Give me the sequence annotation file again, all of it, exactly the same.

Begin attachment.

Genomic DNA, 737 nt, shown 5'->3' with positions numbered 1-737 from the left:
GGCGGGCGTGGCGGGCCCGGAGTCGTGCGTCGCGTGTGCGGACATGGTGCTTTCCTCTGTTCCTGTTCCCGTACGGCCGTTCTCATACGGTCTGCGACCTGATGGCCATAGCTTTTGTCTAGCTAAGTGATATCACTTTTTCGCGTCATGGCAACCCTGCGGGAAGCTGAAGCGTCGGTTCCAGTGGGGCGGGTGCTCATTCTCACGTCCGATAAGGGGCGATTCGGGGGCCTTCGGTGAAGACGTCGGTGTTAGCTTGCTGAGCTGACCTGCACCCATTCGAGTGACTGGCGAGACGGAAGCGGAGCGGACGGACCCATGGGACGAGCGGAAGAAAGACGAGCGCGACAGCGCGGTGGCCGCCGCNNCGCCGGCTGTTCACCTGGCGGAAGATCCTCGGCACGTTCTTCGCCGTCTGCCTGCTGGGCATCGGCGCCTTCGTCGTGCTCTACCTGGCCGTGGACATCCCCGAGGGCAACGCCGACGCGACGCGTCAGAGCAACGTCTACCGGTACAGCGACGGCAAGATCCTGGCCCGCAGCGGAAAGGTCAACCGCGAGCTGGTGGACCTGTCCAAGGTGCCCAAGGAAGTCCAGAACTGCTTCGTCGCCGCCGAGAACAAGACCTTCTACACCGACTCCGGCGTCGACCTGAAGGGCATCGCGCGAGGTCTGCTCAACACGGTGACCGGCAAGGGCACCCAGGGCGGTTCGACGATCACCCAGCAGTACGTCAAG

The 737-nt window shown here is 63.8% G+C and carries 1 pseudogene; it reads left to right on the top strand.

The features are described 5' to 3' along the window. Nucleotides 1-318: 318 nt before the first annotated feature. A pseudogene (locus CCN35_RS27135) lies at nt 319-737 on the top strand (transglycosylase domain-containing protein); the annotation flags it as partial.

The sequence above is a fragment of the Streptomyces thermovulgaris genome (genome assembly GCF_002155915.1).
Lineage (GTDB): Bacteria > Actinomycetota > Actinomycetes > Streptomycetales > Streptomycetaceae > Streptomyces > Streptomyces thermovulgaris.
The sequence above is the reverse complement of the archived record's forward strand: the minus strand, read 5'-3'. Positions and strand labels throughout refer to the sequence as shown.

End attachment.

Genomic DNA, 737 nt, shown 5'->3' with positions numbered 1-737 from the left:
GGCGGGCGTGGCGGGCCCGGAGTCGTGCGTCGCGTGTGCGGACATGGTGCTTTCCTCTGTTCCTGTTCCCGTACGGCCGTTCTCATACGGTCTGCGACCTGATGGCCATAGCTTTTGTCTAGCTAAGTGATATCACTTTTTCGCGTCATGGCAACCCTGCGGGAAGCTGAAGCGTCGGTTCCAGTGGGGCGGGTGCTCATTCTCACGTCCGATAAGGGGCGATTCGGGGGCCTTCGGTGAAGACGTCGGTGTTAGCTTGCTGAGCTGACCTGCACCCATTCGAGTGACTGGCGAGACGGAAGCGGAGCGGACGGACCCATGGGACGAGCGGAAGAAAGACGAGCGCGACAGCGCGGTGGCCGCCGCNNCGCCGGCTGTTCACCTGGCGGAAGATCCTCGGCACGTTCTTCGCCGTCTGCCTGCTGGGCATCGGCGCCTTCGTCGTGCTCTACCTGGCCGTGGACATCCCCGAGGGCAACGCCGACGCGACGCGTCAGAGCAACGTCTACCGGTACAGCGACGGCAAGATCCTGGCCCGCAGCGGAAAGGTCAACCGCGAGCTGGTGGACCTGTCCAAGGTGCCCAAGGAAGTCCAGAACTGCTTCGTCGCCGCCGAGAACAAGACCTTCTACACCGACTCCGGCGTCGACCTGAAGGGCATCGCGCGAGGTCTGCTCAACACGGTGACCGGCAAGGGCACCCAGGGCGGTTCGACGATCACCCAGCAGTACGTCAAG

The 737-nt window shown here is 63.8% G+C and carries 1 pseudogene; it reads left to right on the top strand.

The features are described 5' to 3' along the window. Nucleotides 1-318: 318 nt before the first annotated feature. A pseudogene (locus CCN35_RS27135) lies at nt 319-737 on the top strand (transglycosylase domain-containing protein); the annotation flags it as partial.

The sequence above is a fragment of the Streptomyces thermovulgaris genome (genome assembly GCF_002155915.1).
Lineage (GTDB): Bacteria > Actinomycetota > Actinomycetes > Streptomycetales > Streptomycetaceae > Streptomyces > Streptomyces thermovulgaris.
The sequence above is the reverse complement of the archived record's forward strand: the minus strand, read 5'-3'. Positions and strand labels throughout refer to the sequence as shown.